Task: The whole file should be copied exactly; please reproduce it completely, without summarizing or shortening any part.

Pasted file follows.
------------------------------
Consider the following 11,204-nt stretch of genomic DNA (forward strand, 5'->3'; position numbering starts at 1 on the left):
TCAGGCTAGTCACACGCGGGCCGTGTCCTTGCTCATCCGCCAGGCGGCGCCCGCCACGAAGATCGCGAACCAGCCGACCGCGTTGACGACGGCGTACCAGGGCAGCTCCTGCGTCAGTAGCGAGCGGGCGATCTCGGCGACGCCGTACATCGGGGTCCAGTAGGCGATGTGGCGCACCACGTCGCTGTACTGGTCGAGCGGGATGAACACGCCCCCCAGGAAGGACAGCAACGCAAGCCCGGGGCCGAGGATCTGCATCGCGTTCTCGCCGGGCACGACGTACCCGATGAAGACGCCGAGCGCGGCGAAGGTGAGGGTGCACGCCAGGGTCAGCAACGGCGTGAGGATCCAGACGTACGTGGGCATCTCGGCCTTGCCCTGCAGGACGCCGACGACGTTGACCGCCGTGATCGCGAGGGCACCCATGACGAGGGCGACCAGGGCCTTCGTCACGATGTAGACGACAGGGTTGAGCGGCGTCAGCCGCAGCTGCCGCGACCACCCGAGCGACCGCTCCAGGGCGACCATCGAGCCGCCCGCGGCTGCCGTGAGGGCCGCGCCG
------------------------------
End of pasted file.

Consider the following 11,204-nt stretch of genomic DNA (forward strand, 5'->3'; position numbering starts at 1 on the left):
TCAGGCTAGTCACACGCGGGCCGTGTCCTTGCTCATCCGCCAGGCGGCGCCCGCCACGAAGATCGCGAACCAGCCGACCGCGTTGACGACGGCGTACCAGGGCAGCTCCTGCGTCAGTAGCGAGCGGGCGATCTCGGCGACGCCGTACATCGGGGTCCAGTAGGCGATGTGGCGCACCACGTCGCTGTACTGGTCGAGCGGGATGAACACGCCCCCCAGGAAGGACAGCAACGCAAGCCCGGGGCCGAGGATCTGCATCGCGTTCTCGCCGGGCACGACGTACCCGATGAAGACGCCGAGCGCGGCGAAGGTGAGGGTGCACGCCAGGGTCAGCAACGGCGTGAGGATCCAGACGTACGTGGGCATCTCGGCCTTGCCCTGCAGGACGCCGACGACGTTGACCGCCGTGATCGCGAGGGCACCCATGACGAGGGCGACCAGGGCCTTCGTCACGATGTAGACGACAGGGTTGAGCGGCGTCAGCCGCAGCTGCCGCGACCACCCGAGCGACCGCTCCAGGGCGACCATCGAGCCGCCCGCGGCTGCCGTGAGGGCCGCGCCG